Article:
Saturday, February 27, 2016

March 2016

St. Paul’s Evangelical-Lutheran Church
109 S. Elm, Kewanee, Illinois 61443
Volume 28                                   March 2016                                        No. 3
Renovation Begins with a Bang

At long last we have begun to address our church’s ceiling. We have of course known for years that this was needed, but we were also acutely aware that we didn’t have the funds.

What has changed? We are still, as ever, a fragile congregation, whose funds, in spite of all our best efforts, are never quite able to keep up; a congregation that sometimes receives unexpected gifts just in the nick of time, it would seem.
But as far as finances are concerned, two things have changed. First is the news that trustees and some members of the congregation met with a man, Mr. Bob Harrison, a drywall and plaster refinisher, who stated that the plaster in the nave is reparable, and that this work could be done in short, affordable steps, provided that we can set up our own scaffolding and planking, and do as much of the unspecialized work as we can, including especially cleanup; but possibly also even some painting. This is a breakthrough: the breaking of the project into steps prevents us from thinking it to be overwhelming and undoable. We can take as long as we need.
So, since the voters’ approval on February 7, 2016 we have begun. We have already the scaffolding up, as the nearby picture shows: volunteers came in on Saturday, February 20th.  That small section will be worked on until complete—plaster patching, priming, and painting—before we move on to the next. Each area will be about 20 feet by 20 feet. Bob will repair the plaster and wait for it to dry in that area and when it is cured he (or some able volunteer) will paint it while the scaffolding is set up in that area. His rate will be approximately $20-25 per hour, to which we must add the cost of materials.  Church members will primarily be asked to volunteer as the clean up crew. The voters also determined that the easiest way forward is to stay with the colors we already have. Since the altar area is the newest and cleanest painted area, we will try to match that color. The cost of paint & plaster per area is estimated at $200 to $300 per section.
The second thing that has changed is a more fervent desire to get the job done. As a result, in just one month we have already collected $3,615 in special designated donations. The dedication of this parish to her task of being a beacon of the Gospel in this place is worthy of note. It is that dedication that has brought us to the point where we have determined our place of worship needs this remodeling. Let us pray for our Lord’s continued blessing on us as we proceed.

+ Pastor Eckardt

Lenten Suppers

We are again having Lenten soup suppers on Wednesdays in March at 5:30 pm (note the new time). Join your family of the faithful for this time together.  Convenient time too: midweek Lenten masses are at 7:00.

Every Wednesday in Lent except for Holy Week.

James Armstrong to be Welcomed
We expect to receive Mr. James Armstrong into communicant membership at the Vigil of Easter this year. James is nearing completion of private instruction. He is the husband of Michelle (nee Thompson) Armstrong. Congratulations!
(For more on the Vigil of Easter, see below)
Q and A Continues
Every Tuesday at 5:00 p.m. our class entitled “Q and A on Jesus and the Bible” continues.
Although people who come are not required to bring their own questions, we have noticed that when people do, it becomes an especially lively and edifying hour.
Give it a whirl, if you have the time.

In Our Prayers

Our current list of prayer intentions at mass includes the names on the lists here following.  Anyone wishing to update the list by addition or subtraction, please inform the pastor.

in our parish:
Sandra Verplaetse
Emilie Ricknell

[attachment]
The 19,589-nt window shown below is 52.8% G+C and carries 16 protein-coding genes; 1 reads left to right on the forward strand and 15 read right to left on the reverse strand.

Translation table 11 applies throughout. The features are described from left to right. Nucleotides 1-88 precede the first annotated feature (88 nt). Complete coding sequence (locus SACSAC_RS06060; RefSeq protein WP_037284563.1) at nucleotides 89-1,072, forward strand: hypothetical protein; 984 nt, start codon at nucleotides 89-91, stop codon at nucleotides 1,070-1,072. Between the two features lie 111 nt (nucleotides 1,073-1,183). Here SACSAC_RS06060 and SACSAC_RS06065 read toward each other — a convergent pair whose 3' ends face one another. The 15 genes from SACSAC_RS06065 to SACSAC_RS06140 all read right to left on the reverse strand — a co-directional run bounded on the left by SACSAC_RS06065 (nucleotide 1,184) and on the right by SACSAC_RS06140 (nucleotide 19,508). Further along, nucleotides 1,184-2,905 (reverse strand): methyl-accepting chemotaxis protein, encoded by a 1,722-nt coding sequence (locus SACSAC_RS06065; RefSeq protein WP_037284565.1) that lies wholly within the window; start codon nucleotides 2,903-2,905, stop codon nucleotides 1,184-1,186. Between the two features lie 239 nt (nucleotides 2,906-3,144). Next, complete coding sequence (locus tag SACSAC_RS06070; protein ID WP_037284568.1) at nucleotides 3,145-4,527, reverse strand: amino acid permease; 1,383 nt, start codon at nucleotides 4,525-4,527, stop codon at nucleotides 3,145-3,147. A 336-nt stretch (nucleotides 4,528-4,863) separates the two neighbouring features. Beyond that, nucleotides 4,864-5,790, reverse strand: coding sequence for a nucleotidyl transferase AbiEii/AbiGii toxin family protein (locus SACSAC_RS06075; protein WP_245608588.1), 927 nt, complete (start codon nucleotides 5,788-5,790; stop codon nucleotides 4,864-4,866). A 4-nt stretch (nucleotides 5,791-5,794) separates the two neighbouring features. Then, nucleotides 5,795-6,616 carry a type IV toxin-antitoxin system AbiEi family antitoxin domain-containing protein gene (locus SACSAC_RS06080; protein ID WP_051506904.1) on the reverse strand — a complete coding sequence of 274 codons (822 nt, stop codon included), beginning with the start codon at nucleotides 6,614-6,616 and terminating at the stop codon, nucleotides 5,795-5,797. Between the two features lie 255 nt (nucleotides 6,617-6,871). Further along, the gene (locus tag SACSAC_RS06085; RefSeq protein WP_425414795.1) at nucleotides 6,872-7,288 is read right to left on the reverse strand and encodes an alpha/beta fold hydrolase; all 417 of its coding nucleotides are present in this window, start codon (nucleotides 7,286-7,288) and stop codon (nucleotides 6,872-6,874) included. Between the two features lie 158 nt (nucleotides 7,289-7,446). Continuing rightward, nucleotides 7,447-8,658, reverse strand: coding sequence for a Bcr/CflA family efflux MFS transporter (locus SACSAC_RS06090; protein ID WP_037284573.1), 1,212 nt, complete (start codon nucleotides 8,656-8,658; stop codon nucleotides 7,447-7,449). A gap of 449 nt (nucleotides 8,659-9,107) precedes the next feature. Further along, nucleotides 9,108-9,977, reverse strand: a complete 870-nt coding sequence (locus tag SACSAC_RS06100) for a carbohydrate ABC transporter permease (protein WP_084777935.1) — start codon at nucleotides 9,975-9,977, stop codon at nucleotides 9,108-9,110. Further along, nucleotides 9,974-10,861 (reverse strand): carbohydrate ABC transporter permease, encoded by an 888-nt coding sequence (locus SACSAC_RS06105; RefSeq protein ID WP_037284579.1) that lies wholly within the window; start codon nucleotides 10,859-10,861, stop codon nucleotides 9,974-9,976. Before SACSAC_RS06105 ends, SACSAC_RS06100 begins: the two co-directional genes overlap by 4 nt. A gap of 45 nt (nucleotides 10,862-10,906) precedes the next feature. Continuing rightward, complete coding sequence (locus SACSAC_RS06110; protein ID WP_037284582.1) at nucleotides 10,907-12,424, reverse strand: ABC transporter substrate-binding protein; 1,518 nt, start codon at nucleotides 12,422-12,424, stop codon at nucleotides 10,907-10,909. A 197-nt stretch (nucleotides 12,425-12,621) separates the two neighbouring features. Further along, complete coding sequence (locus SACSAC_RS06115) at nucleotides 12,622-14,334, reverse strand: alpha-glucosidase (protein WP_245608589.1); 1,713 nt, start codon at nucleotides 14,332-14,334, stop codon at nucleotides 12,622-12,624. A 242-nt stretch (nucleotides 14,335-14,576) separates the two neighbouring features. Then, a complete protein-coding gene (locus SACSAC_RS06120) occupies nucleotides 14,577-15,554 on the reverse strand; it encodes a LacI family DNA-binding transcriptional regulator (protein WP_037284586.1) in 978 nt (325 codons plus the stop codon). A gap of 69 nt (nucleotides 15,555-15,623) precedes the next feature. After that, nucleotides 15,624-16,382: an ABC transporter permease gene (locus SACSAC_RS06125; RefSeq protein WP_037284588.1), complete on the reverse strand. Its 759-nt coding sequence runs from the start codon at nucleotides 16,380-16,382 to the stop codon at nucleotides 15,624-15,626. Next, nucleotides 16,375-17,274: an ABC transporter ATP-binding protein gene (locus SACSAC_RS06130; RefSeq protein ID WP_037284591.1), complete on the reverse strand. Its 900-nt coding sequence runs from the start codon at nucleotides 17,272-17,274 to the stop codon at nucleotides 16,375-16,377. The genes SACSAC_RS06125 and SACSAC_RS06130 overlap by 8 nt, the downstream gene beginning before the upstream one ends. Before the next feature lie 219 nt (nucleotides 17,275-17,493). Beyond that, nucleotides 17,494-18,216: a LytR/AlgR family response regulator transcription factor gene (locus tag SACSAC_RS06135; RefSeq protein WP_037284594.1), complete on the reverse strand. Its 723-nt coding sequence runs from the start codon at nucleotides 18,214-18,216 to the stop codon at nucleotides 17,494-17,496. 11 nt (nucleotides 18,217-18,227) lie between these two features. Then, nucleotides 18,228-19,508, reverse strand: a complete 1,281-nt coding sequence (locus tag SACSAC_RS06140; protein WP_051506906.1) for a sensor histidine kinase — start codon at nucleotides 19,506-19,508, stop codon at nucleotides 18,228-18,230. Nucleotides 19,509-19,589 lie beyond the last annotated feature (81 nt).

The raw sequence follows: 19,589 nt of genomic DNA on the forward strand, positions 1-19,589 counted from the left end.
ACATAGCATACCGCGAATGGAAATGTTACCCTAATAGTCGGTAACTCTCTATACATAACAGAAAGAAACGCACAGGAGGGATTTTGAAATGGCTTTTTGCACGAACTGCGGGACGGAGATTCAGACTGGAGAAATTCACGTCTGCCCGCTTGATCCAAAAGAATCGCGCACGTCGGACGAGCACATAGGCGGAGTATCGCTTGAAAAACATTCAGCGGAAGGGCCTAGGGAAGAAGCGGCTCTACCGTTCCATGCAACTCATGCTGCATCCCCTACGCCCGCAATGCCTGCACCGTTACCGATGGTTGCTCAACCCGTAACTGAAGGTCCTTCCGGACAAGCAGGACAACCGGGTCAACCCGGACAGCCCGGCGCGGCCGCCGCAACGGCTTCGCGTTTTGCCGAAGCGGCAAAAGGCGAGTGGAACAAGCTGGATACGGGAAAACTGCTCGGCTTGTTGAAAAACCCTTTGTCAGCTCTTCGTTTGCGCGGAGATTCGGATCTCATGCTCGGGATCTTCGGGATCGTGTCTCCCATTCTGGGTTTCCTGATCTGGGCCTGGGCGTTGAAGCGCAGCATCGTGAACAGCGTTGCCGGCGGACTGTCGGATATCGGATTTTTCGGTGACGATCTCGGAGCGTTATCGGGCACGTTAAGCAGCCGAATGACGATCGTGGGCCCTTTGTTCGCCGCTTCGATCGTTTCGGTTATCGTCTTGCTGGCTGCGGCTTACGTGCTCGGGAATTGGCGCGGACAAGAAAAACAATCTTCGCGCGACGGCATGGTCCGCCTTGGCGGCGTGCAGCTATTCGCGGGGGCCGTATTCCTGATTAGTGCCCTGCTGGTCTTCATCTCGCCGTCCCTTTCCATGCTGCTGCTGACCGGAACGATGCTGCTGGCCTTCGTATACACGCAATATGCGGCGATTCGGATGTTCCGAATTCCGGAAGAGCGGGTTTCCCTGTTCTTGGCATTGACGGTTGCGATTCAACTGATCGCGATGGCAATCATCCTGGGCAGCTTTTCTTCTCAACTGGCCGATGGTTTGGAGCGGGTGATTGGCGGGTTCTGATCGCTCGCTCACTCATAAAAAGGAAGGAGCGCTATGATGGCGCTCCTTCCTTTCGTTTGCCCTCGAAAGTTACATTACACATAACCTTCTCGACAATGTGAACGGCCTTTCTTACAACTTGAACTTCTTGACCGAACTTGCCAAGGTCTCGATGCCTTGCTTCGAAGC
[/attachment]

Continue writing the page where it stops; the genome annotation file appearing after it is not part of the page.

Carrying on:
Linda Rowe
Berniece Harris
Denny Schoen
Mary Hamilton
Emmy Wear
and also:
Anna Rutowicz [granddaughter of Harrises]
Julie Ross [Svetlana Meaker’s daughter]
Jill Matchett [at request of Diana Shreck]
Lorene Foglesong [at request of the Kraklows]
Cathy Van Wassenhove [re Sandra Verplaetse]
Shelly DeBord [at request of the Watsons]
Jackie Hampton [at request of the Murphys]
Robin Hampton [at request of the Watsons]
Maria Thorndike [at request of the Murphys]
Annie Eastman [at request of Svetlana Meaker]
Emily Corzine [Sarah’s sister]
Dennis Hoag [at request of Diana Shreck]
Nancy Popejoy [relative of Sharon Hartz]
Jeff Autery [friend of Chris Erickson, with cancer]
John Molburg [friend of Sandra Verplaetse]
Dave Colgron [friend of Tom Wells]
Michelle Campbell [Larry’s wife]
Shannon Watson [Jim’s daughter]
in the military:
John Eckardt
Donny Appleman [at request of the Ricknells]
Thomas Kim [at request of the Shrecks]
Michael Creech [at request of the Murphys]
Katherine Creech [at request of the Murphys]
Richard Heiden [at request of the Eckardts]
Carter Wills [grandson of the Thompsons]
Luke Van Landigan [grandson of Dick Melchin]
Jaclyn Alvarez [daughter of Kris Harden]
in trouble:
any unborn children in danger of abortion
those suffering from unrest, persecution, and imprisonment in Iran, Kenya, Pakistan, North Korea, and elsewhere. (Details on the back page)

And our own church

Easter Breakfast

The Easter breakfast will be held after 7:00 a.m. Sunrise mass on March 27th.  Calling all volunteers!  If you want to help, provide an egg dish, set tables, or otherwise donate, please speak to or contact Carol Eckardt at 853-7708. 

           On Holy Saturday, March 26th, volunteers will be needed to set up the tables.

March Anniversary

3/19/1977 Jeff and Diana Shreck

March Ushers

Allan Kraklow, Steve Kraklow, Tom Wells

Altar Guild Notes

·         The paraments color for the month of March is VIOLET, until:
·         Maundy Thursday, March 24th, color is WHITE. The stripping of the altar follows mass.
·         Holy Saturday (Vigil of Easter), March 26th, color is WHITE
·         Easter (March 27th) and its week are WHITE.
·         During Holy week, mass is held every night Monday through Saturday, at 7 p.m.
Next meeting is Tuesday, March 1st.

First Tuesday Vespers, etc.

March 1st, Altar Guild is at 6 pm, Vespers is
at 6:45, and Elders is at 7:15, as usual.

March Birthdays:
3/1      Barbra Kraklow
3/2      Joseph Eckardt
3/25    Carol Eckardt

Shut ins

Mary Hamilton (currently in Fort Wayne, Indiana); Emmy Wear at Williamsfield.

Private Confession is always available to anyone between 6 and 6:30 pm on these Wednesdays (and also, as always, by appointment). Pastor is usually available as well on Saturdays, from about 4:30 pm until Mass.

The Lighter Side

What do you get if you pour hot water down a rabbit hole? Hot cross bunnies.
What's the difference between a counterfeit bank note and a crazy rabbit? One is bad money, the other is a mad bunny.